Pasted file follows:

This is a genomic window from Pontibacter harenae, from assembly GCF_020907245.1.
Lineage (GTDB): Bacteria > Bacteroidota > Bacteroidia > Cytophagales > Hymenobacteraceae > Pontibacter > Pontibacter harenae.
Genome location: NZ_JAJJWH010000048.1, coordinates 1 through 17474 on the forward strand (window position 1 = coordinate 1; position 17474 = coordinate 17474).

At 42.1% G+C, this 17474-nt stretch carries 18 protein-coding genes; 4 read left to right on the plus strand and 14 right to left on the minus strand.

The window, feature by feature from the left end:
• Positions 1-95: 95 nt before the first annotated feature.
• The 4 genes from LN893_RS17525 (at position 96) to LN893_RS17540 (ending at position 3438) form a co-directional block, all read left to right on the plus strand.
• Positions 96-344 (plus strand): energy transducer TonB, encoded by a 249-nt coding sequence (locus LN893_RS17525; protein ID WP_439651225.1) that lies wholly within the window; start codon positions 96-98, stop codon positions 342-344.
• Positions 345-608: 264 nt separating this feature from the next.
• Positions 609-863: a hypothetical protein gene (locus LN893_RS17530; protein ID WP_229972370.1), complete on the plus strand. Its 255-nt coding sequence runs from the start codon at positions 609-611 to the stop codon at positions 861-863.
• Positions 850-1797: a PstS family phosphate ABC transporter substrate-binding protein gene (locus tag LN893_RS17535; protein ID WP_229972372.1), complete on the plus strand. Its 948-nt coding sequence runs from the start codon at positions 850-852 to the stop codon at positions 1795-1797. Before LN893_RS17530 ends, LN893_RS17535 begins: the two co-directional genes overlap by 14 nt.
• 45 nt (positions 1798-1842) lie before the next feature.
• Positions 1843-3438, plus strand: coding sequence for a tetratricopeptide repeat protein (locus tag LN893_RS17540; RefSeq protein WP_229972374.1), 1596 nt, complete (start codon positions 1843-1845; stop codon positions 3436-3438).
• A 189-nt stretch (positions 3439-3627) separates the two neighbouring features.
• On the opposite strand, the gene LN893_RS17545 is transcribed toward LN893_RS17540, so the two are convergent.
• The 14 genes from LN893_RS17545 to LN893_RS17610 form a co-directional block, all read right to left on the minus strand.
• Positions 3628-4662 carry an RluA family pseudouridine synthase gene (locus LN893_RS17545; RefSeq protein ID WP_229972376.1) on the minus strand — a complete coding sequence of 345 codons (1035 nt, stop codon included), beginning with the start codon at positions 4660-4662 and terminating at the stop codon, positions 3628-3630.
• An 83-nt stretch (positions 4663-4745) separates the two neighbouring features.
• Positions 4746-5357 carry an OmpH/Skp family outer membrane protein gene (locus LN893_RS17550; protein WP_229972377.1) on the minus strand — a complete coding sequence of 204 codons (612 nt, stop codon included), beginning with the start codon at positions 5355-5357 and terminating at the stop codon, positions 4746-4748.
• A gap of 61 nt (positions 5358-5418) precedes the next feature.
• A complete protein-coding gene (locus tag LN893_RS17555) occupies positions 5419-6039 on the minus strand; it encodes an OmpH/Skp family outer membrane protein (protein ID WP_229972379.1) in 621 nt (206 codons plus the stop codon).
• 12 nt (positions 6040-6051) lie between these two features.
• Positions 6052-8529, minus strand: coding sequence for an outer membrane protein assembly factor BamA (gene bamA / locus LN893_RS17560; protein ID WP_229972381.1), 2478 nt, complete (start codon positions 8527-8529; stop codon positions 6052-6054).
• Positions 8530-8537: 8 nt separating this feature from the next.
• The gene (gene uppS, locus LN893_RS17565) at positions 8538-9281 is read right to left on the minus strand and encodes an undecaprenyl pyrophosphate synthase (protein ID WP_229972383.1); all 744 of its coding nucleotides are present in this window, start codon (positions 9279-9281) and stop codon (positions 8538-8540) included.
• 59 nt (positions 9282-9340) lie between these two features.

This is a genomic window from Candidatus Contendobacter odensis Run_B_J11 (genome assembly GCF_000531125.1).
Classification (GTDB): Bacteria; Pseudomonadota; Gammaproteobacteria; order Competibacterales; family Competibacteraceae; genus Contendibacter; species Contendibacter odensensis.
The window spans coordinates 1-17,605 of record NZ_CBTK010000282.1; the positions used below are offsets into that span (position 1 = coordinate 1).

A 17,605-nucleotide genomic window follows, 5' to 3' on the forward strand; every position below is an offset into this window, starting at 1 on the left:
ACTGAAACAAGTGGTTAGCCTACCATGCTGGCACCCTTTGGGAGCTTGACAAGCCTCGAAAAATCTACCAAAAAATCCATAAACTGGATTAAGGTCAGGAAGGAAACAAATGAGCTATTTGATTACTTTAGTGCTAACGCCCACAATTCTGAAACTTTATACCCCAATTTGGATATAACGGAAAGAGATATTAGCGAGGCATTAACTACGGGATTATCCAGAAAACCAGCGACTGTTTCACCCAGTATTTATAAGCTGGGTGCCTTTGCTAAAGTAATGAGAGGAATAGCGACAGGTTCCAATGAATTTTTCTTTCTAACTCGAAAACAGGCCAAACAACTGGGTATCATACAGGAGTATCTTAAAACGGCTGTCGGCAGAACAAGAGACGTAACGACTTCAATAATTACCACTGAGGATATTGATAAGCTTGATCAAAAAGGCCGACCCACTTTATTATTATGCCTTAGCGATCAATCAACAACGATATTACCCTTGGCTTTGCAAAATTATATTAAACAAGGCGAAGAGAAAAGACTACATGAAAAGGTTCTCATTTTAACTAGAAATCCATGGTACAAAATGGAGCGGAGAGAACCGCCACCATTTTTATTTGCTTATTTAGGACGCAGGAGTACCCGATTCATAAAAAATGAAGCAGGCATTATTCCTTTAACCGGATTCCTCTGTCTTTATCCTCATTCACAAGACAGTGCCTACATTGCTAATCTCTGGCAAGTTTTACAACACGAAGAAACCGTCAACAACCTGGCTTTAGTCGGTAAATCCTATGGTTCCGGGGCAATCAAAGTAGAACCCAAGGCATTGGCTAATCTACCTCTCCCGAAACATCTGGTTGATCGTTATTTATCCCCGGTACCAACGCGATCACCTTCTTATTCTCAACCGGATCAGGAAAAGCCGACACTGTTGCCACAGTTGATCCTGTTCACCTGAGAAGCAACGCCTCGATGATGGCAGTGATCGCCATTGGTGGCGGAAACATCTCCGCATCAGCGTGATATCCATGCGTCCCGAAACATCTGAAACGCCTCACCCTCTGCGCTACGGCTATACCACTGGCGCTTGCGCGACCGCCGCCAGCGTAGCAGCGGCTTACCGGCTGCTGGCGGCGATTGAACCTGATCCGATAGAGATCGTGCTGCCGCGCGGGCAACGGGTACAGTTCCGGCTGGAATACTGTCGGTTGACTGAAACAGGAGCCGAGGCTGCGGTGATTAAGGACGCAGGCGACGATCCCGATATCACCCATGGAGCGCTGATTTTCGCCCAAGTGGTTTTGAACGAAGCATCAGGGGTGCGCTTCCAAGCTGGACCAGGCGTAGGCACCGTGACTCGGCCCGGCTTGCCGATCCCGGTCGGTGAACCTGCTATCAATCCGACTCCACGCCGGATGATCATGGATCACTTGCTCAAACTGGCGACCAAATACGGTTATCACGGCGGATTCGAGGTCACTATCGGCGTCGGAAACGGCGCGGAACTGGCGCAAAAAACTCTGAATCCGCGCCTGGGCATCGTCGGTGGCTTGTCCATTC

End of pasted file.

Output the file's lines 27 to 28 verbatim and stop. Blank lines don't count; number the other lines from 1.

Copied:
This is a genomic window from Candidatus Contendobacter odensis Run_B_J11 (genome assembly GCF_000531125.1).
Classification (GTDB): Bacteria; Pseudomonadota; Gammaproteobacteria; order Competibacterales; family Competibacteraceae; genus Contendibacter; species Contendibacter odensensis.